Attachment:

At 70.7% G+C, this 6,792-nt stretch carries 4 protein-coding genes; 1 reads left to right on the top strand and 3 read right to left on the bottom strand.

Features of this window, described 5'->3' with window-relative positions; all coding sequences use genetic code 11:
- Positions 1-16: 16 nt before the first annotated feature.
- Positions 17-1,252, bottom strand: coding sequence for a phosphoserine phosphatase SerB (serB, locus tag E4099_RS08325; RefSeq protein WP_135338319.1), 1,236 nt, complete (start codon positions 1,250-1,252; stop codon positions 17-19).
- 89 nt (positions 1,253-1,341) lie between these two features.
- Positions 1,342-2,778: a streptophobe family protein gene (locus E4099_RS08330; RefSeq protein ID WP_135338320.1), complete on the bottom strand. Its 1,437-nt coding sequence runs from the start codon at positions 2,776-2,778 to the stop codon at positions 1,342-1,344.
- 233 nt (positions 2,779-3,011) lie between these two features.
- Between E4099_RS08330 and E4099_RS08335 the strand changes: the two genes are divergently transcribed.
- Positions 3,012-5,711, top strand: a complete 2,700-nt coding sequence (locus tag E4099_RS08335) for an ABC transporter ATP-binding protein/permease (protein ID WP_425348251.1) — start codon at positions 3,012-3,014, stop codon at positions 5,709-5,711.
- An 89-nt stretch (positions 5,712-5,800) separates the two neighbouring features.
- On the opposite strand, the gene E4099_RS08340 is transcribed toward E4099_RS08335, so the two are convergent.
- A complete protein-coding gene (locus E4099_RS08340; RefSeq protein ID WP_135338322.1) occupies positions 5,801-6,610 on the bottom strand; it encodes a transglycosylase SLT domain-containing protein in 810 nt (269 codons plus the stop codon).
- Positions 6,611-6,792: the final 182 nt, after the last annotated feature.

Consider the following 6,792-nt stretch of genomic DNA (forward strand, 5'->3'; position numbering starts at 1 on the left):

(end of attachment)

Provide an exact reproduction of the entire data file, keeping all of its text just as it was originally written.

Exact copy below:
At 70.7% G+C, this 6,792-nt stretch carries 4 protein-coding genes; 1 reads left to right on the top strand and 3 read right to left on the bottom strand.

Features of this window, described 5'->3' with window-relative positions; all coding sequences use genetic code 11:
- Positions 1-16: 16 nt before the first annotated feature.
- Positions 17-1,252, bottom strand: coding sequence for a phosphoserine phosphatase SerB (serB, locus tag E4099_RS08325; RefSeq protein WP_135338319.1), 1,236 nt, complete (start codon positions 1,250-1,252; stop codon positions 17-19).
- 89 nt (positions 1,253-1,341) lie between these two features.
- Positions 1,342-2,778: a streptophobe family protein gene (locus E4099_RS08330; RefSeq protein ID WP_135338320.1), complete on the bottom strand. Its 1,437-nt coding sequence runs from the start codon at positions 2,776-2,778 to the stop codon at positions 1,342-1,344.
- 233 nt (positions 2,779-3,011) lie between these two features.
- Between E4099_RS08330 and E4099_RS08335 the strand changes: the two genes are divergently transcribed.
- Positions 3,012-5,711, top strand: a complete 2,700-nt coding sequence (locus tag E4099_RS08335) for an ABC transporter ATP-binding protein/permease (protein ID WP_425348251.1) — start codon at positions 3,012-3,014, stop codon at positions 5,709-5,711.
- An 89-nt stretch (positions 5,712-5,800) separates the two neighbouring features.
- On the opposite strand, the gene E4099_RS08340 is transcribed toward E4099_RS08335, so the two are convergent.
- A complete protein-coding gene (locus E4099_RS08340; RefSeq protein ID WP_135338322.1) occupies positions 5,801-6,610 on the bottom strand; it encodes a transglycosylase SLT domain-containing protein in 810 nt (269 codons plus the stop codon).
- Positions 6,611-6,792: the final 182 nt, after the last annotated feature.

Consider the following 6,792-nt stretch of genomic DNA (forward strand, 5'->3'; position numbering starts at 1 on the left):